the hands who were still accounted for started singin' The
Battle Hymn of the Republic. And everyone joined in, "even
Shorty, who was bringin' up the rear carryin' Thurzie's
passed-out French poodle under one arm".
At that, though, the outin' seemed to go off a lot quieter
than it could have. Because, accordin' to Pere's June
report in National Fisherman, it had only been a few days
before, that Beulah (who happens to be the Cove's harbor
master) had stood up at a meetin' and declared to one and
all that Shorty Gage was a direct menace to the Cove's
navigation. She then proceeded to read off a list of his
watery indiscretions . . . endin' with the fact that his
fish house had come "in and out with the tide f'two years
until Sam Wheeler blew it up with 10 sticks of dynamite".
Whereupon Short got the crowd's attention by observin' that
"anyone who wore size 13 sneakers, sideways, shouldn't be
preaching on virtues". Which jest naturally inspired Beul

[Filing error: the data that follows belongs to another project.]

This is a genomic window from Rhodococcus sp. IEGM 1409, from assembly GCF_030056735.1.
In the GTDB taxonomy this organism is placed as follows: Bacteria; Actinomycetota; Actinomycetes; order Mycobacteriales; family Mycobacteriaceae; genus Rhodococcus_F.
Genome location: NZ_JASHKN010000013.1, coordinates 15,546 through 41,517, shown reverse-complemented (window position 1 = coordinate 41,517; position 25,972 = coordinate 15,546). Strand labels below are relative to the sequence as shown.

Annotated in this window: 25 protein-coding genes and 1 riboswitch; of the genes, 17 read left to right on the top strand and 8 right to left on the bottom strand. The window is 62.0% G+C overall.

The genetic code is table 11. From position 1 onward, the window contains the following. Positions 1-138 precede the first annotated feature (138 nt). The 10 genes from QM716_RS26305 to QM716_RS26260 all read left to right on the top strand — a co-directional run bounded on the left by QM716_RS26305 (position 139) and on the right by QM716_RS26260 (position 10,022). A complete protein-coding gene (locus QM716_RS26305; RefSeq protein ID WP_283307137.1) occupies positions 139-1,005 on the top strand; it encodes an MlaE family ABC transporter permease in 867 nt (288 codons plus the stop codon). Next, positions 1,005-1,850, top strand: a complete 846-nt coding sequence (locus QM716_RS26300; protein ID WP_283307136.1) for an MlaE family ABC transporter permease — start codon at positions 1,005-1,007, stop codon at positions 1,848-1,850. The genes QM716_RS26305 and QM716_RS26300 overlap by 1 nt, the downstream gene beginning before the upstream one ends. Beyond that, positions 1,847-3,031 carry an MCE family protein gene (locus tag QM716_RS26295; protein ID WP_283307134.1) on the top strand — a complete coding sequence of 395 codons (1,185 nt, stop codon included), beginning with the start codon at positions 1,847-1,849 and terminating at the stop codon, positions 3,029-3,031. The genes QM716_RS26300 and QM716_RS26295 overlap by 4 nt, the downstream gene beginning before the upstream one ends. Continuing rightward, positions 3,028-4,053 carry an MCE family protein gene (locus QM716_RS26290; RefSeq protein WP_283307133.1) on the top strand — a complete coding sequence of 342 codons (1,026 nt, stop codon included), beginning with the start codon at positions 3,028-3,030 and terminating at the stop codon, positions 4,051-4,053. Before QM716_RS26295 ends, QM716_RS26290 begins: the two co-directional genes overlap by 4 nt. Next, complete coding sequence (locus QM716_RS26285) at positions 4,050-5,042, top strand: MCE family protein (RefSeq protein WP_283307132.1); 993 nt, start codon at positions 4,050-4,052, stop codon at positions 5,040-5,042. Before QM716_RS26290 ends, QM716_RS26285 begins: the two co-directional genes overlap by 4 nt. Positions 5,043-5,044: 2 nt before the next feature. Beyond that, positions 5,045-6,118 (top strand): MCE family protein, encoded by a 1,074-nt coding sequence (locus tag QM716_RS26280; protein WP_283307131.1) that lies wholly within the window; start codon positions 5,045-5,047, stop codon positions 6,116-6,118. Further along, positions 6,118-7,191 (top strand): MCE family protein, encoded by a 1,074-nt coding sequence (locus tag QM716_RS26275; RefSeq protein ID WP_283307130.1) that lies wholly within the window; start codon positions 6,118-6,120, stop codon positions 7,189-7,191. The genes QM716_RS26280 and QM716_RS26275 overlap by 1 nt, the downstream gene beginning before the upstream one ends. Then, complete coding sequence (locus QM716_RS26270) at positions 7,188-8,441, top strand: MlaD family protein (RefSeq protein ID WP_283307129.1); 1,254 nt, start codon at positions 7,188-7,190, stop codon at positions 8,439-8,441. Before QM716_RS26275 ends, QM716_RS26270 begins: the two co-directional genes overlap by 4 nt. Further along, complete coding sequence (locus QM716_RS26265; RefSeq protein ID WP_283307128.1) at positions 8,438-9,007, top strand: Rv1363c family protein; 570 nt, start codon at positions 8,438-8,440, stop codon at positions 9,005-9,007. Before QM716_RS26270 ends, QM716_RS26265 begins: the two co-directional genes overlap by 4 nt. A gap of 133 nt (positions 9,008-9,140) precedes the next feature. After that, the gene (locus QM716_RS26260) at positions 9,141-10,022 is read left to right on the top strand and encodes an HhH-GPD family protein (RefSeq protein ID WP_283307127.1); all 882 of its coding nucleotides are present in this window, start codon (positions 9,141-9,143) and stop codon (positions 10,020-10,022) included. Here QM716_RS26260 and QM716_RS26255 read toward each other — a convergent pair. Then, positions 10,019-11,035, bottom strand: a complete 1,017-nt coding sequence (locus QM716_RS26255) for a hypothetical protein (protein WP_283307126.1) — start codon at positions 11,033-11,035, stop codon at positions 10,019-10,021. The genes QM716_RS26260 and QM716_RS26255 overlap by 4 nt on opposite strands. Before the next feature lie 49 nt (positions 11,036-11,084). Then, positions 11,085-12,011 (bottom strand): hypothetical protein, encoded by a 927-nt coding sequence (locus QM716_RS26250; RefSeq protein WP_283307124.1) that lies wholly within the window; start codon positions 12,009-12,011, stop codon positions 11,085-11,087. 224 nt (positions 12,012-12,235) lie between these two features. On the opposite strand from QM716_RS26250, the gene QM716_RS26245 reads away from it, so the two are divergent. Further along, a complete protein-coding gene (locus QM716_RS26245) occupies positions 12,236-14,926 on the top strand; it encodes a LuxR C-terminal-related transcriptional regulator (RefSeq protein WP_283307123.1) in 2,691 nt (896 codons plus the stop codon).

to "let fly a lobster buoy which hit Pud Hall who was
rollin' a Bull Durham n'want [wasn't) lookin'".
The point bein' that the Saturday Cove crowd — jest like the
liars who hang around the Plumtree Crossin' General Store — are an entertainin' bunch . . . no matter which month it
is that you happen to be readin' about them. And I'll tell
you about that other source of printed downhome tomfoolery
in MOTHER's next issue.
It's what we value — not what we have — that makes us
Dr. J. Harold Smith
There are many paths to the top of the mountain, but
the view is always the same.
Repay evil with good and you deprive the evildoer of
all the pleasures of his wickedness.
Every step forward is made at the cost of mental and
physical pain to someone.
Only a mediocre person is always at his best.
W. Somerset Maugham